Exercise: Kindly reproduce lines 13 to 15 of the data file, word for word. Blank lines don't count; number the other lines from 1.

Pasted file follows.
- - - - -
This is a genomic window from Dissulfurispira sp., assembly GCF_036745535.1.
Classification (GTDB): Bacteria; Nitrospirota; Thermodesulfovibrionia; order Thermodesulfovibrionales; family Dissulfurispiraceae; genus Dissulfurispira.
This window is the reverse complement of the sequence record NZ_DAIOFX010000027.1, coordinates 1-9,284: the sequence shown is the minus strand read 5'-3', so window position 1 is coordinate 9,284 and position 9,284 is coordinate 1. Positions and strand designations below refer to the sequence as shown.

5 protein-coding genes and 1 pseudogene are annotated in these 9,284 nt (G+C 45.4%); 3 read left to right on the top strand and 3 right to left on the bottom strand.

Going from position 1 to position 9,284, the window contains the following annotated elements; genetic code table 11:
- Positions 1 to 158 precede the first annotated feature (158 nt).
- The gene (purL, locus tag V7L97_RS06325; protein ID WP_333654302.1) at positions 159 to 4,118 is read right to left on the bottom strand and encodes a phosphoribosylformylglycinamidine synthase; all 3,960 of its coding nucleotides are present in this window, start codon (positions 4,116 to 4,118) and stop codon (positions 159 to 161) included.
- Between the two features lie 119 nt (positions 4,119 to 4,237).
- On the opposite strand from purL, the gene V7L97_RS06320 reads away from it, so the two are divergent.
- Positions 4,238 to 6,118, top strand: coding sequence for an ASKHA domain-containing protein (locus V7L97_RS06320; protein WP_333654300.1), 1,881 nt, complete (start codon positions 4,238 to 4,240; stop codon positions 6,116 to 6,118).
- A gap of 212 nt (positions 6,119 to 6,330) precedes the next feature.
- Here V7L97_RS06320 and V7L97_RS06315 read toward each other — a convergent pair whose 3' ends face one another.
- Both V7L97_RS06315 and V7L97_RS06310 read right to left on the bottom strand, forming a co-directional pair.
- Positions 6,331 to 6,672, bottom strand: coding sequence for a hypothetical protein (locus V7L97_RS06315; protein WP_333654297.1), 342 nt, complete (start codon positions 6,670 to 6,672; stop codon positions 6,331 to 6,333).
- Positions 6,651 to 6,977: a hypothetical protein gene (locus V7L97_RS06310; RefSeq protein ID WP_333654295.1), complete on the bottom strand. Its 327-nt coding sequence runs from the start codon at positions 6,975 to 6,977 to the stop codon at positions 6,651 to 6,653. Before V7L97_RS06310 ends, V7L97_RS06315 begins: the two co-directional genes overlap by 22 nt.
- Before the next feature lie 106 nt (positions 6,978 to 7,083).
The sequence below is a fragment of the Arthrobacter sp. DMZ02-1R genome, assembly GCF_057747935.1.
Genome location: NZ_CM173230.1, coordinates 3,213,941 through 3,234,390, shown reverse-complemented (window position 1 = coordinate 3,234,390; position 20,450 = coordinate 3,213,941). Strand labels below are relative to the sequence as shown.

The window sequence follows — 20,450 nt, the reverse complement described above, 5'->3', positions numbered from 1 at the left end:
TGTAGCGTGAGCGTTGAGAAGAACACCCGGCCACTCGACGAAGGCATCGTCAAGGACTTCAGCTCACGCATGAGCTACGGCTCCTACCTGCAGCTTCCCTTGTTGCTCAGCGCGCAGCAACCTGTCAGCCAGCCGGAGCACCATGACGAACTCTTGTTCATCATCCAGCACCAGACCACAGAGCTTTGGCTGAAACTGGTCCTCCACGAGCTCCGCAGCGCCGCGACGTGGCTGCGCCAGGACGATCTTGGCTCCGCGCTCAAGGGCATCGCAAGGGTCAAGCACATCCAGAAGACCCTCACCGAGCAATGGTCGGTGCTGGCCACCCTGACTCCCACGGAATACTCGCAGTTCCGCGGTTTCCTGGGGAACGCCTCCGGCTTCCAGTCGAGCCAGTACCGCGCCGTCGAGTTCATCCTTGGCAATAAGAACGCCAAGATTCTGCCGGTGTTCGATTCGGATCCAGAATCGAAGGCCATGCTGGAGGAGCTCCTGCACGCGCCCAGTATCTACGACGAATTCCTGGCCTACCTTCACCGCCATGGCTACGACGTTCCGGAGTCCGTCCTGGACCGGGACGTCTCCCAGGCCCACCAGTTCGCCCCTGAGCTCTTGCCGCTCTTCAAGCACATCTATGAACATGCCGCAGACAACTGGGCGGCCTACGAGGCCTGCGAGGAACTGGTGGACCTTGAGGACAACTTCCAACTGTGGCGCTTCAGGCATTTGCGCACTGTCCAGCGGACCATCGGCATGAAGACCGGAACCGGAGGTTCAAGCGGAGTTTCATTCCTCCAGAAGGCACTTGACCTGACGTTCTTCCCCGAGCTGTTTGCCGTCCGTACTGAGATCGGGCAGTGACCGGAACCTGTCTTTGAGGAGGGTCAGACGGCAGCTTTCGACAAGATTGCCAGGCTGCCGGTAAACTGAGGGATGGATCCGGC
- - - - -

- Both V7L97_RS06315 and V7L97_RS06310 read right to left on the bottom strand, forming a co-directional pair.
- Positions 6,331 to 6,672, bottom strand: coding sequence for a hypothetical protein (locus V7L97_RS06315; protein WP_333654297.1), 342 nt, complete (start codon positions 6,670 to 6,672; stop codon positions 6,331 to 6,333).
- Positions 6,651 to 6,977: a hypothetical protein gene (locus V7L97_RS06310; RefSeq protein ID WP_333654295.1), complete on the bottom strand. Its 327-nt coding sequence runs from the start codon at positions 6,975 to 6,977 to the stop codon at positions 6,651 to 6,653. Before V7L97_RS06310 ends, V7L97_RS06315 begins: the two co-directional genes overlap by 22 nt.